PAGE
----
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21 May 2018

   

Republicans retreat into their miserabilist ghetto

Sinn Fein's mendacious rewriting of history now sees its members recast as civil rights heroes

SILENCE: Sinn Fein leader Mary Lou McDonald Photo: Collins
SILENCE: Sinn Fein leader Mary Lou McDonald Photo: Collins

Of course I know that the bloodstained record it defends, and the lies, corruption and destructiveness of the contemporary Irish republican movement are the important reasons to oppose its pretensions to power, but on a daily basis, as I follow Irish politics, it's the unrelenting pettiness that irritates me most.

Its public voices remind me of those old women in small villages who used to scrutinise their neighbours through the squinting windows to find something, anything, to gossip and make a fuss about.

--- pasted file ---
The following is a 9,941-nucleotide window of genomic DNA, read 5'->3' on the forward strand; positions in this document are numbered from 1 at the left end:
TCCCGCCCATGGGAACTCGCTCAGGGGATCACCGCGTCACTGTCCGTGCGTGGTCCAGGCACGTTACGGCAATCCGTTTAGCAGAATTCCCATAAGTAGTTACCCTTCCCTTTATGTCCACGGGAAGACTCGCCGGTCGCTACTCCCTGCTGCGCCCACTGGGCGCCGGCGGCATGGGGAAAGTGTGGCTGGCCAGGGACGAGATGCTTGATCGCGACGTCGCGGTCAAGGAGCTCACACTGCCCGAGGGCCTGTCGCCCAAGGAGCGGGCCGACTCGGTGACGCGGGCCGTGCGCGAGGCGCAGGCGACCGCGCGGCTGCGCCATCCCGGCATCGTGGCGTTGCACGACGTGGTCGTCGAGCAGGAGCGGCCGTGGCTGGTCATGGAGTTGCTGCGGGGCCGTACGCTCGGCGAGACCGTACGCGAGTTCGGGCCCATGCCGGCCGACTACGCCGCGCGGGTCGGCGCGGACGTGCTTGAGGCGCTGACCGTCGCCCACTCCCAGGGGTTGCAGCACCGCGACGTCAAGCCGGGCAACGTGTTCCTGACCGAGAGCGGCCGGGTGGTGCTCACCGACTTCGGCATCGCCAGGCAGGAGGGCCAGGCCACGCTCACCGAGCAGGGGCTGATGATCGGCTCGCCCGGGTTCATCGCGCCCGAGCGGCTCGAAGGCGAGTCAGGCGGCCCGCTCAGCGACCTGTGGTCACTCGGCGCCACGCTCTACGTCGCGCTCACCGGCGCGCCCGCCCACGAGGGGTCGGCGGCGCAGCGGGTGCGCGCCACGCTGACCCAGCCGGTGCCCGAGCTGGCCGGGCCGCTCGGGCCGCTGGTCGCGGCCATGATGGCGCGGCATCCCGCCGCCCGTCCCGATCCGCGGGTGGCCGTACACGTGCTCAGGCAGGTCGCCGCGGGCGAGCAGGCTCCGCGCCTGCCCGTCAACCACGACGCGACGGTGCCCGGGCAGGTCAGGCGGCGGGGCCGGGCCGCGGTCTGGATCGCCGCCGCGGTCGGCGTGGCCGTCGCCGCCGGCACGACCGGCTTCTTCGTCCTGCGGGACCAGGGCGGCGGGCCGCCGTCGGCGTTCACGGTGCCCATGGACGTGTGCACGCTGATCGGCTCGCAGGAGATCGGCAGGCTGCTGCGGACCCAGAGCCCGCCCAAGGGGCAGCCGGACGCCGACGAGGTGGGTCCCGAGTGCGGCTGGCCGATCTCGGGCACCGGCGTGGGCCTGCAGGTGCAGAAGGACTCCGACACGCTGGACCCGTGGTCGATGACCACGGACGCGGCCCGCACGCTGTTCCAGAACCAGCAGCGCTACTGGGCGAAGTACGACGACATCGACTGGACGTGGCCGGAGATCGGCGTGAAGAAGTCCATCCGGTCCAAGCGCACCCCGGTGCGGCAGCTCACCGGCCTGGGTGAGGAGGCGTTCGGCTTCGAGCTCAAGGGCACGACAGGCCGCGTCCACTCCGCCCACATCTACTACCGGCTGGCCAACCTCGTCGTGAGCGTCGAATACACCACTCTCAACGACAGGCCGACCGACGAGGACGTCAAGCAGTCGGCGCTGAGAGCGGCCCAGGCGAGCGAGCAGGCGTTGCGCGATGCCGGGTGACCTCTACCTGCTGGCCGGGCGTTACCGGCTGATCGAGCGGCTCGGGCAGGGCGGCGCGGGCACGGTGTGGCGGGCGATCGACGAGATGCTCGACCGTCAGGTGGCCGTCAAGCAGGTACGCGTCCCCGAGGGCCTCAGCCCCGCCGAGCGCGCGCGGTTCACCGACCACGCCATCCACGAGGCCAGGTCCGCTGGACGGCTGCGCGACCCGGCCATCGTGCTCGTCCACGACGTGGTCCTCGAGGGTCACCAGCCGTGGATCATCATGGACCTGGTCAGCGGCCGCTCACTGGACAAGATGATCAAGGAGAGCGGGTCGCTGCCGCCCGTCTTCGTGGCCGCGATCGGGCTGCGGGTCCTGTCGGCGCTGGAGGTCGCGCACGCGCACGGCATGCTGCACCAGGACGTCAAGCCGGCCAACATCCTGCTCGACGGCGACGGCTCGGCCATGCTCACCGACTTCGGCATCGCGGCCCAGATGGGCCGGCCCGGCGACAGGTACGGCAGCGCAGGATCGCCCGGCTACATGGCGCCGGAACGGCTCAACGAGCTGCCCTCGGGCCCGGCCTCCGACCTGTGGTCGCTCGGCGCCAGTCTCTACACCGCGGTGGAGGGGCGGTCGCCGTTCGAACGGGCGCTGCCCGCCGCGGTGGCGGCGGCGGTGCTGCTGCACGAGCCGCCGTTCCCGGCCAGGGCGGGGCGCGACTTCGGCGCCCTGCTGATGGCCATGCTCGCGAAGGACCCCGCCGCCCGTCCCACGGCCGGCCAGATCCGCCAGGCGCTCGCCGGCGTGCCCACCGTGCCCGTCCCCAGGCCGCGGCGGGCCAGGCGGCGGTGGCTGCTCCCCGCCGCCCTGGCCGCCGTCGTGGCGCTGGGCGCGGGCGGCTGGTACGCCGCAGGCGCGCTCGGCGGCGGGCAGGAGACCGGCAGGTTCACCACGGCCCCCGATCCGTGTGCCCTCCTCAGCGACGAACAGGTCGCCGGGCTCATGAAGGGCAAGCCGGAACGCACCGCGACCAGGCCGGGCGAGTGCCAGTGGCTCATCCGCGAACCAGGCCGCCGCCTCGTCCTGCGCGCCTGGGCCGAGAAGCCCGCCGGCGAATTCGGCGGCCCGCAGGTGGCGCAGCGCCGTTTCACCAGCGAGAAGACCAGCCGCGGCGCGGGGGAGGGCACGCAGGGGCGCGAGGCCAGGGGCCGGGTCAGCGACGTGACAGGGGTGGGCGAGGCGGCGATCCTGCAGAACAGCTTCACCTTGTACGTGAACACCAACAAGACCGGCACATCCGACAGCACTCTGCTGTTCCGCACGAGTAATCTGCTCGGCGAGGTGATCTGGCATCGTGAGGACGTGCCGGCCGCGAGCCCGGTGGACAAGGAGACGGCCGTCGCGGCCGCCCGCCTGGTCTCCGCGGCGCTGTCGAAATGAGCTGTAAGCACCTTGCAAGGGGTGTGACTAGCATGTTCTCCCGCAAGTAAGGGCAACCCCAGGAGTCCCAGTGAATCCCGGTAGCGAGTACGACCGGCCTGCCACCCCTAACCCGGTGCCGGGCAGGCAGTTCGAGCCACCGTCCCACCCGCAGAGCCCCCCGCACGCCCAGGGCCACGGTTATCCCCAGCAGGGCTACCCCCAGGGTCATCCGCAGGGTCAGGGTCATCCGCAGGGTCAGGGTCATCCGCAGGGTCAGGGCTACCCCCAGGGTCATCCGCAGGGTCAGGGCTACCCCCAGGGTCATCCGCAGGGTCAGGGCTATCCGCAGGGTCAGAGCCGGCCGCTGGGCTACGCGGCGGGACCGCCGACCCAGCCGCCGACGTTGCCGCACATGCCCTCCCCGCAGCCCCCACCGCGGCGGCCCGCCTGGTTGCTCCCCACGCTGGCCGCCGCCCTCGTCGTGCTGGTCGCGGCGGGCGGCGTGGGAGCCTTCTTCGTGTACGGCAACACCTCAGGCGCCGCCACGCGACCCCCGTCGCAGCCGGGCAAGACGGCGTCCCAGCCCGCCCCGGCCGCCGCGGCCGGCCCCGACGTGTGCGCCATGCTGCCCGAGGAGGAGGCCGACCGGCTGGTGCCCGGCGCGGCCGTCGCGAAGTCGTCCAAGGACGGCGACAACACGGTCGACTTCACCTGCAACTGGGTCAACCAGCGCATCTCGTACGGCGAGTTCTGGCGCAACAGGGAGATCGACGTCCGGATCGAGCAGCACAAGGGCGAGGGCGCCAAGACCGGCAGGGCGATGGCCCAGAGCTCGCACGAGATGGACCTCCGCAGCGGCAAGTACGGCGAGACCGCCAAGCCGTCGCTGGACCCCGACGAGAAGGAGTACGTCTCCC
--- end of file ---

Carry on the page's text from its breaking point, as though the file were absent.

I knew a few of them back in the day when I used to visit rural county Cork in the summer holidays. 

They were capable of taking offence at anything that suggested a neighbour was prospering, did not share their rigid political or religious views or had acquired a nice new frock. 

These are the forebears of those commonly described these days as "living solitary lives in their mum's basement", who spend hours on social media spewing insults at anyone who challenges their mean-spirited view of the world. 

Whenever I post one of my own articles - which mostly they don't read but hate anyway - or am on the radio or television, there are furious denunciations of my looks, my age, my treachery, stupidity and so on from these saddos.